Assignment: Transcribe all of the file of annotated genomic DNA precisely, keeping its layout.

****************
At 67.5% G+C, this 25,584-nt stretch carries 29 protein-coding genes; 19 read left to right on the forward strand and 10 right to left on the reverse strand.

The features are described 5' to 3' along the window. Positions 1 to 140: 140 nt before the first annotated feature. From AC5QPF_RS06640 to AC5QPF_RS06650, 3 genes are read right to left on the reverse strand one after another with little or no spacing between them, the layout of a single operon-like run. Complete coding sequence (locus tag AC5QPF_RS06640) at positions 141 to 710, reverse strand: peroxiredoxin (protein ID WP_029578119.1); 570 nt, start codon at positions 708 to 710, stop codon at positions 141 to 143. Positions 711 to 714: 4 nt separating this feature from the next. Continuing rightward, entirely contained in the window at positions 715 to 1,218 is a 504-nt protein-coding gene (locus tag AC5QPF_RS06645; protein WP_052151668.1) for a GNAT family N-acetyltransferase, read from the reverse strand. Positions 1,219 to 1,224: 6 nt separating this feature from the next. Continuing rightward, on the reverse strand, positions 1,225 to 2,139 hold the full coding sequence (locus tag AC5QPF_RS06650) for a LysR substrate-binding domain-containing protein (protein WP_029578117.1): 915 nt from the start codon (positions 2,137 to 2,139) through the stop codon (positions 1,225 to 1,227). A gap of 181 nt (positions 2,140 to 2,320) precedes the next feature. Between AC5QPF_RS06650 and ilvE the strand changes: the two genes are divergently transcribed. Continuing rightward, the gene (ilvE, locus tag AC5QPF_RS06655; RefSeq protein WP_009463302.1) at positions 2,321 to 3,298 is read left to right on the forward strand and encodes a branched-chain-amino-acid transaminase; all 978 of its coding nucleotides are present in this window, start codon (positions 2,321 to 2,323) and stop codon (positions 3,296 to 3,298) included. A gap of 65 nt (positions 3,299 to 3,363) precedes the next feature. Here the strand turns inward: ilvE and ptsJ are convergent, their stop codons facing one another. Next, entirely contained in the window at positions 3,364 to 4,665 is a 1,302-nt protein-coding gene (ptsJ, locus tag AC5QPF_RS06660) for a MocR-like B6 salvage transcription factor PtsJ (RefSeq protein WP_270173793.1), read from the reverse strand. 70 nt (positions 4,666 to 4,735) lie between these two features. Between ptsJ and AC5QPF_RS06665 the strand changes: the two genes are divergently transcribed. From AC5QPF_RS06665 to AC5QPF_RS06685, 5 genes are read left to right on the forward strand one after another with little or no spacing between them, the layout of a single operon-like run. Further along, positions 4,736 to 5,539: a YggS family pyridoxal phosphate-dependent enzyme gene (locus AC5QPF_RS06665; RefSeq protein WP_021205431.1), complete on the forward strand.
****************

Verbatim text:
At 67.5% G+C, this 25,584-nt stretch carries 29 protein-coding genes; 19 read left to right on the forward strand and 10 right to left on the reverse strand.

The features are described 5' to 3' along the window. Positions 1 to 140: 140 nt before the first annotated feature. From AC5QPF_RS06640 to AC5QPF_RS06650, 3 genes are read right to left on the reverse strand one after another with little or no spacing between them, the layout of a single operon-like run. Complete coding sequence (locus tag AC5QPF_RS06640) at positions 141 to 710, reverse strand: peroxiredoxin (protein ID WP_029578119.1); 570 nt, start codon at positions 708 to 710, stop codon at positions 141 to 143. Positions 711 to 714: 4 nt separating this feature from the next. Continuing rightward, entirely contained in the window at positions 715 to 1,218 is a 504-nt protein-coding gene (locus tag AC5QPF_RS06645; protein WP_052151668.1) for a GNAT family N-acetyltransferase, read from the reverse strand. Positions 1,219 to 1,224: 6 nt separating this feature from the next. Continuing rightward, on the reverse strand, positions 1,225 to 2,139 hold the full coding sequence (locus tag AC5QPF_RS06650) for a LysR substrate-binding domain-containing protein (protein WP_029578117.1): 915 nt from the start codon (positions 2,137 to 2,139) through the stop codon (positions 1,225 to 1,227). A gap of 181 nt (positions 2,140 to 2,320) precedes the next feature. Between AC5QPF_RS06650 and ilvE the strand changes: the two genes are divergently transcribed. Continuing rightward, the gene (ilvE, locus tag AC5QPF_RS06655; RefSeq protein WP_009463302.1) at positions 2,321 to 3,298 is read left to right on the forward strand and encodes a branched-chain-amino-acid transaminase; all 978 of its coding nucleotides are present in this window, start codon (positions 2,321 to 2,323) and stop codon (positions 3,296 to 3,298) included. A gap of 65 nt (positions 3,299 to 3,363) precedes the next feature. Here the strand turns inward: ilvE and ptsJ are convergent, their stop codons facing one another. Next, entirely contained in the window at positions 3,364 to 4,665 is a 1,302-nt protein-coding gene (ptsJ, locus tag AC5QPF_RS06660) for a MocR-like B6 salvage transcription factor PtsJ (RefSeq protein WP_270173793.1), read from the reverse strand. 70 nt (positions 4,666 to 4,735) lie between these two features. Between ptsJ and AC5QPF_RS06665 the strand changes: the two genes are divergently transcribed. From AC5QPF_RS06665 to AC5QPF_RS06685, 5 genes are read left to right on the forward strand one after another with little or no spacing between them, the layout of a single operon-like run. Further along, positions 4,736 to 5,539: a YggS family pyridoxal phosphate-dependent enzyme gene (locus AC5QPF_RS06665; RefSeq protein WP_021205431.1), complete on the forward strand.